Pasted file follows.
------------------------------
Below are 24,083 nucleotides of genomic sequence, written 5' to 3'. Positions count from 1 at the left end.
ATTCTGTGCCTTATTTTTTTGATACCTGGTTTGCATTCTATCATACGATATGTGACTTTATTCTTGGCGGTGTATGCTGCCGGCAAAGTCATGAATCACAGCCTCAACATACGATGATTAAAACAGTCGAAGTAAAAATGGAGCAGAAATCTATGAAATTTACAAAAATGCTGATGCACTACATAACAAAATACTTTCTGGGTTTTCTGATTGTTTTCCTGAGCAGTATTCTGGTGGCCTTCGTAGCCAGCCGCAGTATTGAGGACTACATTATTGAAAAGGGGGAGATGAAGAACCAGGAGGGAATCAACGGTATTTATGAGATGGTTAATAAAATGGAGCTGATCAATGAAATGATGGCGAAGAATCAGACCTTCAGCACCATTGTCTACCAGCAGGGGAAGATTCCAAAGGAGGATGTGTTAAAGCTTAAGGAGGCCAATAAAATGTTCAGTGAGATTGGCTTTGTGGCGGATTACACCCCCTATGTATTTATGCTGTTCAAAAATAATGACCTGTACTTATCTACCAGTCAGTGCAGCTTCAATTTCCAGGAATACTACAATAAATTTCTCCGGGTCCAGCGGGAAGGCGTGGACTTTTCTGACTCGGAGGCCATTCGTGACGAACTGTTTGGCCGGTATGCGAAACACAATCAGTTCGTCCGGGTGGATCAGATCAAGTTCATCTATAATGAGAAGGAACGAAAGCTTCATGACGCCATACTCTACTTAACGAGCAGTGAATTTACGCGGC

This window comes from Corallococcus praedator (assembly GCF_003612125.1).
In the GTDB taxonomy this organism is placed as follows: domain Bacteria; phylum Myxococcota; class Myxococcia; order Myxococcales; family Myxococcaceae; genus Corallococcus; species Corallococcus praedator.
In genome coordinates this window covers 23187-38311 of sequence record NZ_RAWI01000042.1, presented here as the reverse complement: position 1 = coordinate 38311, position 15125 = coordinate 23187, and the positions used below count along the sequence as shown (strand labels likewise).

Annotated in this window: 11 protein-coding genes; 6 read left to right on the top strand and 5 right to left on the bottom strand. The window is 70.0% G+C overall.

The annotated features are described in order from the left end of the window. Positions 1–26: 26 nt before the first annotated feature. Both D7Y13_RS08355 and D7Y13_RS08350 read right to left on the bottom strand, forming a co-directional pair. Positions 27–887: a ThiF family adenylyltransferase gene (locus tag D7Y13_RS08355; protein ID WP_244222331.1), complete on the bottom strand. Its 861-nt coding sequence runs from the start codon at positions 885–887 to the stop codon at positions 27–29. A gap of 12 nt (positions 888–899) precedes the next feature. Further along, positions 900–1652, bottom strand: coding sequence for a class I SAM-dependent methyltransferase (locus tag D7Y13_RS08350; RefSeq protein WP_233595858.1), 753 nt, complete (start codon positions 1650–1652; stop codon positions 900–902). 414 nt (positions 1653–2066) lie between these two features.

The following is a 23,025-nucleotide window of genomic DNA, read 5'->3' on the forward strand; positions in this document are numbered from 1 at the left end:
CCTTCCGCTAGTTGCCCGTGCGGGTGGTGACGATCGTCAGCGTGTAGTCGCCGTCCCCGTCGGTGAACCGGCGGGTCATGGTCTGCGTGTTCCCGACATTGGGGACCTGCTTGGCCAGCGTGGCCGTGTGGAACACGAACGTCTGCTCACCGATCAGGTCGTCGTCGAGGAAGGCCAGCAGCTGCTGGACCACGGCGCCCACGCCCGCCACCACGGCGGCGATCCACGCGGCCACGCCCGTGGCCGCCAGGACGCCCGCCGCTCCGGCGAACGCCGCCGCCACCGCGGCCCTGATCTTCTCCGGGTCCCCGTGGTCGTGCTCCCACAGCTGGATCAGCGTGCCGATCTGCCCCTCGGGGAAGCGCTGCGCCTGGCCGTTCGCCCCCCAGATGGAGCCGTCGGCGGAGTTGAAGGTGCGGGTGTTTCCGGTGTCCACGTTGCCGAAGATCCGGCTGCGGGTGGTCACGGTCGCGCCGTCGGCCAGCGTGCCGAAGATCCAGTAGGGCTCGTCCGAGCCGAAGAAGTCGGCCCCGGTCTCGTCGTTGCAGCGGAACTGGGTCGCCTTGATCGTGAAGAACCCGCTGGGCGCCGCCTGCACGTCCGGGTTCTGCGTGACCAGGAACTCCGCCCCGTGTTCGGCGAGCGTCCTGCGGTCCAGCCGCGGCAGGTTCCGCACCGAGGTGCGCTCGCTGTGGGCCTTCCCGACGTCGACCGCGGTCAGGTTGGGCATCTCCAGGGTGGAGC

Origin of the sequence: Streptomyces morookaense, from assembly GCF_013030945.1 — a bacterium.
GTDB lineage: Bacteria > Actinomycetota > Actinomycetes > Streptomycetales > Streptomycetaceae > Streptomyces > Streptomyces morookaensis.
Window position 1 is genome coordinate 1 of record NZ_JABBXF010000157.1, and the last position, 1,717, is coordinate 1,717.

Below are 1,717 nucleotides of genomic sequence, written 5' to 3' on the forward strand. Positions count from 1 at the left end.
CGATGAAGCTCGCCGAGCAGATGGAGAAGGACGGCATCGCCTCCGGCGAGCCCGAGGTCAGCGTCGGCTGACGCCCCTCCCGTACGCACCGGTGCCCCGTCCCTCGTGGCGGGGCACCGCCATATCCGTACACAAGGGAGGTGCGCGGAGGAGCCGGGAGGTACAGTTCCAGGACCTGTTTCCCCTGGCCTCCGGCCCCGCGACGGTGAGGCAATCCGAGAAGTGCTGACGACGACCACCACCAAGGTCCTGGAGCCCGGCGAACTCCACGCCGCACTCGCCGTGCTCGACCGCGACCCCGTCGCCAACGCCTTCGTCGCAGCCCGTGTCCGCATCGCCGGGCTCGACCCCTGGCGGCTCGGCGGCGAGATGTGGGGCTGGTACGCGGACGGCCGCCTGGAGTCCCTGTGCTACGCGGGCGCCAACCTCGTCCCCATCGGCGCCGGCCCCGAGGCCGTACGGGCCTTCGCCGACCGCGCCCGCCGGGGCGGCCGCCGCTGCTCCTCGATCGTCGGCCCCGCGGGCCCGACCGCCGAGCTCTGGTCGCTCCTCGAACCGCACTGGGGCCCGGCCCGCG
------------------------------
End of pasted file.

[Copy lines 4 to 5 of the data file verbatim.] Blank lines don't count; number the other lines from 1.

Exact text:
In the GTDB taxonomy this organism is placed as follows: domain Bacteria; phylum Myxococcota; class Myxococcia; order Myxococcales; family Myxococcaceae; genus Corallococcus; species Corallococcus praedator.
In genome coordinates this window covers 23187-38311 of sequence record NZ_RAWI01000042.1, presented here as the reverse complement: position 1 = coordinate 38311, position 15125 = coordinate 23187, and the positions used below count along the sequence as shown (strand labels likewise).